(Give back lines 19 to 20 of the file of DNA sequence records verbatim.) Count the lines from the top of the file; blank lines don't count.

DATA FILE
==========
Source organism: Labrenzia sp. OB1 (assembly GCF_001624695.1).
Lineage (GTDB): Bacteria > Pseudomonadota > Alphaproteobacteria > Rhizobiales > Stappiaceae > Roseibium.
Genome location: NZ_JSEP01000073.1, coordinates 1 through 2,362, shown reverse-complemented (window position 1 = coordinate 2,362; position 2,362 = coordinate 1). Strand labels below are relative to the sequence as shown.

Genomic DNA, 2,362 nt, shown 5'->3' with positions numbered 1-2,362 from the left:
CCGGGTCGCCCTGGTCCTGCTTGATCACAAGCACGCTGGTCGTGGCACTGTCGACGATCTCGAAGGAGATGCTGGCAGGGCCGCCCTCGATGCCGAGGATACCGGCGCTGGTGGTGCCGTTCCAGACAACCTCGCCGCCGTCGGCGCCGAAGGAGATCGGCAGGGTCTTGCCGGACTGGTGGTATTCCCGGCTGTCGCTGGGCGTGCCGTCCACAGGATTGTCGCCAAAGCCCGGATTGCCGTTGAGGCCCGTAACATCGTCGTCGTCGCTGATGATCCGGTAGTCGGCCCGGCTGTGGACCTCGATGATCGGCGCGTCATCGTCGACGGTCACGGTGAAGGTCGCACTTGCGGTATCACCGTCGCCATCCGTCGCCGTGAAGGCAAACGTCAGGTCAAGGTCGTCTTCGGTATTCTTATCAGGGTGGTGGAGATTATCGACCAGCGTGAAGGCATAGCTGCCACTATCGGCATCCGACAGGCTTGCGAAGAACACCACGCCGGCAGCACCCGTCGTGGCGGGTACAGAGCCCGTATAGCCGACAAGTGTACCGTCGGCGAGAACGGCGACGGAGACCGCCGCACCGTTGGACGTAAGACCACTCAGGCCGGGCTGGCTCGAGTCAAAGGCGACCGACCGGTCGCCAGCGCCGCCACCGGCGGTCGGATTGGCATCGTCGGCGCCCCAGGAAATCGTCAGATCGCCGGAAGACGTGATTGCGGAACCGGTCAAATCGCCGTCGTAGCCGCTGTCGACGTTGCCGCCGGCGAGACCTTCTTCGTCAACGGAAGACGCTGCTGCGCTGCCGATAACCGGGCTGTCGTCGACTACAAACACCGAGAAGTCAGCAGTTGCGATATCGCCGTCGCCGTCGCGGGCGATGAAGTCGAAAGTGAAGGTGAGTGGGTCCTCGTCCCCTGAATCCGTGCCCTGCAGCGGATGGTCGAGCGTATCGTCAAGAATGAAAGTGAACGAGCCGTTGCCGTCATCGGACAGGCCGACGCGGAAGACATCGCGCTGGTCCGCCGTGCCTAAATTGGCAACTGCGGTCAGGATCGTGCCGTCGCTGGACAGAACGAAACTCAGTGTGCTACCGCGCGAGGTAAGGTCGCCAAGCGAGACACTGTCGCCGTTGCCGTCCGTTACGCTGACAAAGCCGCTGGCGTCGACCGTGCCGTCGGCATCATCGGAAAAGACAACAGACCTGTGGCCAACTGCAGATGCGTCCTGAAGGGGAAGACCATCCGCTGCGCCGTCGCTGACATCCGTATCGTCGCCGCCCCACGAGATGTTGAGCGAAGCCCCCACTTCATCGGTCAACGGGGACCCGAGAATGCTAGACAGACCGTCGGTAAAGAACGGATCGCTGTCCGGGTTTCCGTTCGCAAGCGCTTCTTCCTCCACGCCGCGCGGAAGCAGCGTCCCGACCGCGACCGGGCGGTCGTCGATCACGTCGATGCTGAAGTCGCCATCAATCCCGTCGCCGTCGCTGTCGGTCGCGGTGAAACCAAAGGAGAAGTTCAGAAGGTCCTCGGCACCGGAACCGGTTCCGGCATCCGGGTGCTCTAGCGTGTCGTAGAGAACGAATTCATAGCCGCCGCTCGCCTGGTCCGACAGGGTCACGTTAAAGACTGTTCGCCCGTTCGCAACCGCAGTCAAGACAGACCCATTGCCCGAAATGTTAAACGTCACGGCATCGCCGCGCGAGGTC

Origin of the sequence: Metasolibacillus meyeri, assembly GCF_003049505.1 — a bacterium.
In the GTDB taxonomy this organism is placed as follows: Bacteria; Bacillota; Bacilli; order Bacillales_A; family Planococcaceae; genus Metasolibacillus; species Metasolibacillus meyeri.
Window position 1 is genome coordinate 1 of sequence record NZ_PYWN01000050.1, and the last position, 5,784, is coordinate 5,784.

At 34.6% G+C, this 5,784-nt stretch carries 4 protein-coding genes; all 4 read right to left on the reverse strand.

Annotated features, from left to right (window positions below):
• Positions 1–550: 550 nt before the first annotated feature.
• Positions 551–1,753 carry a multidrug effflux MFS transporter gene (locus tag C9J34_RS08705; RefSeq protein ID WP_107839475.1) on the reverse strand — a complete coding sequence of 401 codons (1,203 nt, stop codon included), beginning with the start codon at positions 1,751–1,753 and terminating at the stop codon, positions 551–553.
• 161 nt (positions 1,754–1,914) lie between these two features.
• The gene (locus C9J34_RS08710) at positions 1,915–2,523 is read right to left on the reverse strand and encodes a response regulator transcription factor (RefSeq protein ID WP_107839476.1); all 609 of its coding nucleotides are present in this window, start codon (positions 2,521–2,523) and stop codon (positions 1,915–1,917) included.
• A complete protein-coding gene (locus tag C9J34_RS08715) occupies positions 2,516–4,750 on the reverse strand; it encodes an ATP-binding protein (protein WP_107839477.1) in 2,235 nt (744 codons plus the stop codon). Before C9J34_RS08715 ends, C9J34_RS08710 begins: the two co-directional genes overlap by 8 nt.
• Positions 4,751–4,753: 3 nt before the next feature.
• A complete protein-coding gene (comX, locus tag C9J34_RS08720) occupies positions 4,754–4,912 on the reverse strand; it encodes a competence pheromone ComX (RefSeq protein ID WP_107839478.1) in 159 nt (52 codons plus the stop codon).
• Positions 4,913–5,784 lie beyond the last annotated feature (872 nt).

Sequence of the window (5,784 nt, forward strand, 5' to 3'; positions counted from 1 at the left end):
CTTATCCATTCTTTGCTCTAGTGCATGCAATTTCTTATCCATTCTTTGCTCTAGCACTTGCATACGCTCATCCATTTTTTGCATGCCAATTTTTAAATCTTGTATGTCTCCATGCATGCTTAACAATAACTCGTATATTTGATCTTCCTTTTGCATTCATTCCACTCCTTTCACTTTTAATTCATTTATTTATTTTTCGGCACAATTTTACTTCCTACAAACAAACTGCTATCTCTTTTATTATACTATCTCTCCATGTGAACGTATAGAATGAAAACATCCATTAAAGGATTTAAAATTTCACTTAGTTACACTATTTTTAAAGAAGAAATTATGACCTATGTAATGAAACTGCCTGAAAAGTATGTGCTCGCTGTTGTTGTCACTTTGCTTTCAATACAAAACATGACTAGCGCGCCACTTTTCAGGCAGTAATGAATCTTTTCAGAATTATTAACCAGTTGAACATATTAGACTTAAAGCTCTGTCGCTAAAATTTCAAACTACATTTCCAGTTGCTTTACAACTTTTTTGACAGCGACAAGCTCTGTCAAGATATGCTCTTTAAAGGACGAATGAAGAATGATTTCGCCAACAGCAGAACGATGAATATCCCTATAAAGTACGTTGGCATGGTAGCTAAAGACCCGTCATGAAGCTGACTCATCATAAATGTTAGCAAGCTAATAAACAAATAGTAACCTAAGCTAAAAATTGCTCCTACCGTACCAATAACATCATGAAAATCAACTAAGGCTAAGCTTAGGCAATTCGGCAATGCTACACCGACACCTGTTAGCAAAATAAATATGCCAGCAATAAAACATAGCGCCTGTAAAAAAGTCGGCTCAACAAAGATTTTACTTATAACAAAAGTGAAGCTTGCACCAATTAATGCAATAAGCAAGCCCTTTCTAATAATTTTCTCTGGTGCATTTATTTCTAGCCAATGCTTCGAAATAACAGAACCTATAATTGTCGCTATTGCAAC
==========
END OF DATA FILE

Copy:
Sequence of the window (5,784 nt, forward strand, 5' to 3'; positions counted from 1 at the left end):
CTTATCCATTCTTTGCTCTAGTGCATGCAATTTCTTATCCATTCTTTGCTCTAGCACTTGCATACGCTCATCCATTTTTTGCATGCCAATTTTTAAATCTTGTATGTCTCCATGCATGCTTAACAATAACTCGTATATTTGATCTTCCTTTTGCATTCATTCCACTCCTTTCACTTTTAATTCATTTATTTATTTTTCGGCACAATTTTACTTCCTACAAACAAACTGCTATCTCTTTTATTATACTATCTCTCCATGTGAACGTATAGAATGAAAACATCCATTAAAGGATTTAAAATTTCACTTAGTTACACTATTTTTAAAGAAGAAATTATGACCTATGTAATGAAACTGCCTGAAAAGTATGTGCTCGCTGTTGTTGTCACTTTGCTTTCAATACAAAACATGACTAGCGCGCCACTTTTCAGGCAGTAATGAATCTTTTCAGAATTATTAACCAGTTGAACATATTAGACTTAAAGCTCTGTCGCTAAAATTTCAAACTACATTTCCAGTTGCTTTACAACTTTTTTGACAGCGACAAGCTCTGTCAAGATATGCTCTTTAAAGGACGAATGAAGAATGATTTCGCCAACAGCAGAACGATGAATATCCCTATAAAGTACGTTGGCATGGTAGCTAAAGACCCGTCATGAAGCTGACTCATCATAAATGTTAGCAAGCTAATAAACAAATAGTAACCTAAGCTAAAAATTGCTCCTACCGTACCAATAACATCATGAAAATCAACTAAGGCTAAGCTTAGGCAATTCGGCAATGCTACACCGACACCTGTTAGCAAAATAAATATGCCAGCAATAAAACATAGCGCCTGTAAAAAAGTCGGCTCAACAAAGATTTTACTTATAACAAAAGTGAAGCTTGCACCAATTAATGCAATAAGCAAGCCCTTTCTAATAATTTTCTCTGGTGCATTTATTTCTAGCCAATGCTTCGAAATAACAGAACCTATAATTGTCGCTATTGCAAC